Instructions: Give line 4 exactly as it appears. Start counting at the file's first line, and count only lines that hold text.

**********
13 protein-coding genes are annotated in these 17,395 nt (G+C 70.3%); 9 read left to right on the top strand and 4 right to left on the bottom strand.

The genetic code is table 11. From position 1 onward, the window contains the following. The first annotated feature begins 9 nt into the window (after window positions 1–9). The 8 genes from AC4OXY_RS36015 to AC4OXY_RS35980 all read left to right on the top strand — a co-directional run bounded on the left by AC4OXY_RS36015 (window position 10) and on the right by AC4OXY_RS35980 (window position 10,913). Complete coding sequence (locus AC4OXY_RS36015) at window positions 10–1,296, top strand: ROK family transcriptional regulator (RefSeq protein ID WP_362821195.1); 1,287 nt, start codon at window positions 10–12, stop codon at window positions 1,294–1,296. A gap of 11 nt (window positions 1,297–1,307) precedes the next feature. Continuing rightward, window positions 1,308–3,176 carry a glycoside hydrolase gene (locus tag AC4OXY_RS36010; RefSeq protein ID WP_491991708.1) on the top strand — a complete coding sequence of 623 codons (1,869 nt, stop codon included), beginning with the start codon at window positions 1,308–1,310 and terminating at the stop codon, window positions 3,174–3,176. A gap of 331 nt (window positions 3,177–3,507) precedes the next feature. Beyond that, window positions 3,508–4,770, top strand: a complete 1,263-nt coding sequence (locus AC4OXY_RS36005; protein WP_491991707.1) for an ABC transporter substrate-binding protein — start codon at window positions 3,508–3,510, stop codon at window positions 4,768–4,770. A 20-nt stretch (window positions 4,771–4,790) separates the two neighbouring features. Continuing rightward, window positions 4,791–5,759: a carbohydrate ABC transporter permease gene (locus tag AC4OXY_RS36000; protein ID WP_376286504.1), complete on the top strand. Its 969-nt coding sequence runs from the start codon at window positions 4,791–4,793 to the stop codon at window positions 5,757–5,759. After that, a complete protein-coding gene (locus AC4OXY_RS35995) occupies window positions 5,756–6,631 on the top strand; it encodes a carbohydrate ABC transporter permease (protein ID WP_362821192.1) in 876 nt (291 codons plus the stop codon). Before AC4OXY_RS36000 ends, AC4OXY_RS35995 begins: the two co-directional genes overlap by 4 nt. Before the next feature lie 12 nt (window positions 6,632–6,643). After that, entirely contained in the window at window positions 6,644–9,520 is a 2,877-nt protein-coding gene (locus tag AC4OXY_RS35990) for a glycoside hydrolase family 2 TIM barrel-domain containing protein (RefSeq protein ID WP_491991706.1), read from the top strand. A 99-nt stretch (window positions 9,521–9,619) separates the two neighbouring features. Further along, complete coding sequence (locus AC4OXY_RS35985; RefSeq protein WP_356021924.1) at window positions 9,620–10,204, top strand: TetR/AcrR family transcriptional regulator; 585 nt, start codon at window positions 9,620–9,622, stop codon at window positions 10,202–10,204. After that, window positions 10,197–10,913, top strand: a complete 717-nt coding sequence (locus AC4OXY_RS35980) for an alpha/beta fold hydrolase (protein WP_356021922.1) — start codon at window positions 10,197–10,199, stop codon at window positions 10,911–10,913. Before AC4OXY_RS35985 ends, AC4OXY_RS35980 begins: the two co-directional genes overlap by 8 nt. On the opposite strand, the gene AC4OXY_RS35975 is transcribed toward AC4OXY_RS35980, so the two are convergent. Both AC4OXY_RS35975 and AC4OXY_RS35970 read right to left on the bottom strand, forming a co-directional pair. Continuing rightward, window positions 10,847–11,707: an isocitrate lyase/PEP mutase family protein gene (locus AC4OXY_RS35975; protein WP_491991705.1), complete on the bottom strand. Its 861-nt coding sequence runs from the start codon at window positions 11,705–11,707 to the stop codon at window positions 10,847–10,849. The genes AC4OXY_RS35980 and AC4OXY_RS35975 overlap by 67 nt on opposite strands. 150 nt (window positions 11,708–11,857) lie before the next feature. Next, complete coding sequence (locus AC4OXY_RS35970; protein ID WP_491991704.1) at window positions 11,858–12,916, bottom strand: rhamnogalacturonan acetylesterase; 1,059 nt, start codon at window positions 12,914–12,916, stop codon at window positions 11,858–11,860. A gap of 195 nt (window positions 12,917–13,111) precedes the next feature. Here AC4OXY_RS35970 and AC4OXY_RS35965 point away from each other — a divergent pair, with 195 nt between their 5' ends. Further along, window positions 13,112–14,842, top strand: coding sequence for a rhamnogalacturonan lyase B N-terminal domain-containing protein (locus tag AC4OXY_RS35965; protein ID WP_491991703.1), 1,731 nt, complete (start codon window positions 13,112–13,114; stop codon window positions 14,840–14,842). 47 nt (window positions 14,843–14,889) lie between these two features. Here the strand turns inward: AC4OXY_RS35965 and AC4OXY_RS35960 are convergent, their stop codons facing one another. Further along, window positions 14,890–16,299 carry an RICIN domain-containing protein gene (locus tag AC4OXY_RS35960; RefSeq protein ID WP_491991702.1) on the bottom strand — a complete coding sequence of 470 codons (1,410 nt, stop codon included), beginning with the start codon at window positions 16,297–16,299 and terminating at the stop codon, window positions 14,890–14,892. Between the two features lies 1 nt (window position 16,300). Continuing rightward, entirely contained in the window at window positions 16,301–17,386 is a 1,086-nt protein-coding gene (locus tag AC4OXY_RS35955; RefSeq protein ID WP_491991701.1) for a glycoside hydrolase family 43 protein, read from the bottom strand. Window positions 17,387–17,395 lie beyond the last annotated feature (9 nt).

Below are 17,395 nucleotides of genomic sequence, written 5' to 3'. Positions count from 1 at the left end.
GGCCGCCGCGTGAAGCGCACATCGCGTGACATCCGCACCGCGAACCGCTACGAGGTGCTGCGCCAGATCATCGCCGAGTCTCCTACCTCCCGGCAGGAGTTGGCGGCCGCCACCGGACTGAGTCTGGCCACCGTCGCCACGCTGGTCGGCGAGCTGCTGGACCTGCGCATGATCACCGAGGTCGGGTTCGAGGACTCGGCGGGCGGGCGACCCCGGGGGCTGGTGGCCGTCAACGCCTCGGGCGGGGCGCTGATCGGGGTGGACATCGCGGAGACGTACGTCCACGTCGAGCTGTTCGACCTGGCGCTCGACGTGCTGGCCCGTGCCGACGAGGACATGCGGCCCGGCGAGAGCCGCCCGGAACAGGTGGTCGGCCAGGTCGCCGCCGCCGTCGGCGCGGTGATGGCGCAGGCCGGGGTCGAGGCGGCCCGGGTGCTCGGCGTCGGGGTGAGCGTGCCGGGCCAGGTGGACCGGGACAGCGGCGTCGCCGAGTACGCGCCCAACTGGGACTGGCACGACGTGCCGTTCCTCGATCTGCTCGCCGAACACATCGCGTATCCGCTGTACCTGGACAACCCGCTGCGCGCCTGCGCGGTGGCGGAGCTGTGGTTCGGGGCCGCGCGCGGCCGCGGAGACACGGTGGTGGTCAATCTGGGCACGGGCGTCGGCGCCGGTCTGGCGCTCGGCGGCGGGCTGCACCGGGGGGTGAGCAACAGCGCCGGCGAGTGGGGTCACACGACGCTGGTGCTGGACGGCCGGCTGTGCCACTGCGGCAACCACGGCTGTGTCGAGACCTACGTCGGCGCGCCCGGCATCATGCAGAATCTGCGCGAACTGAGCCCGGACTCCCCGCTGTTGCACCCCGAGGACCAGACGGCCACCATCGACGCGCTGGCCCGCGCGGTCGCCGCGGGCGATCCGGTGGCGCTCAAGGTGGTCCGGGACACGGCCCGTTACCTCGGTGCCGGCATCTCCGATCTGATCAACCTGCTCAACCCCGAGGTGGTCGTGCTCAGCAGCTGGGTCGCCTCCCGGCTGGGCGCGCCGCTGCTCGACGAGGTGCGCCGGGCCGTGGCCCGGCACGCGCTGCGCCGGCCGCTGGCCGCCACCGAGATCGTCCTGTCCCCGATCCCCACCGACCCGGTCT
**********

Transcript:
GGCCGCCGCGTGAAGCGCACATCGCGTGACATCCGCACCGCGAACCGCTACGAGGTGCTGCGCCAGATCATCGCCGAGTCTCCTACCTCCCGGCAGGAGTTGGCGGCCGCCACCGGACTGAGTCTGGCCACCGTCGCCACGCTGGTCGGCGAGCTGCTGGACCTGCGCATGATCACCGAGGTCGGGTTCGAGGACTCGGCGGGCGGGCGACCCCGGGGGCTGGTGGCCGTCAACGCCTCGGGCGGGGCGCTGATCGGGGTGGACATCGCGGAGACGTACGTCCACGTCGAGCTGTTCGACCTGGCGCTCGACGTGCTGGCCCGTGCCGACGAGGACATGCGGCCCGGCGAGAGCCGCCCGGAACAGGTGGTCGGCCAGGTCGCCGCCGCCGTCGGCGCGGTGATGGCGCAGGCCGGGGTCGAGGCGGCCCGGGTGCTCGGCGTCGGGGTGAGCGTGCCGGGCCAGGTGGACCGGGACAGCGGCGTCGCCGAGTACGCGCCCAACTGGGACTGGCACGACGTGCCGTTCCTCGATCTGCTCGCCGAACACATCGCGTATCCGCTGTACCTGGACAACCCGCTGCGCGCCTGCGCGGTGGCGGAGCTGTGGTTCGGGGCCGCGCGCGGCCGCGGAGACACGGTGGTGGTCAATCTGGGCACGGGCGTCGGCGCCGGTCTGGCGCTCGGCGGCGGGCTGCACCGGGGGGTGAGCAACAGCGCCGGCGAGTGGGGTCACACGACGCTGGTGCTGGACGGCCGGCTGTGCCACTGCGGCAACCACGGCTGTGTCGAGACCTACGTCGGCGCGCCCGGCATCATGCAGAATCTGCGCGAACTGAGCCCGGACTCCCCGCTGTTGCACCCCGAGGACCAGACGGCCACCATCGACGCGCTGGCCCGCGCGGTCGCCGCGGGCGATCCGGTGGCGCTCAAGGTGGTCCGGGACACGGCCCGTTACCTCGGTGCCGGCATCTCCGATCTGATCAACCTGCTCAACCCCGAGGTGGTCGTGCTCAGCAGCTGGGTCGCCTCCCGGCTGGGCGCGCCGCTGCTCGACGAGGTGCGCCGGGCCGTGGCCCGGCACGCGCTGCGCCGGCCGCTGGCCGCCACCGAGATCGTCCTGTCCCCGATCCCCACCGACCCGGTCT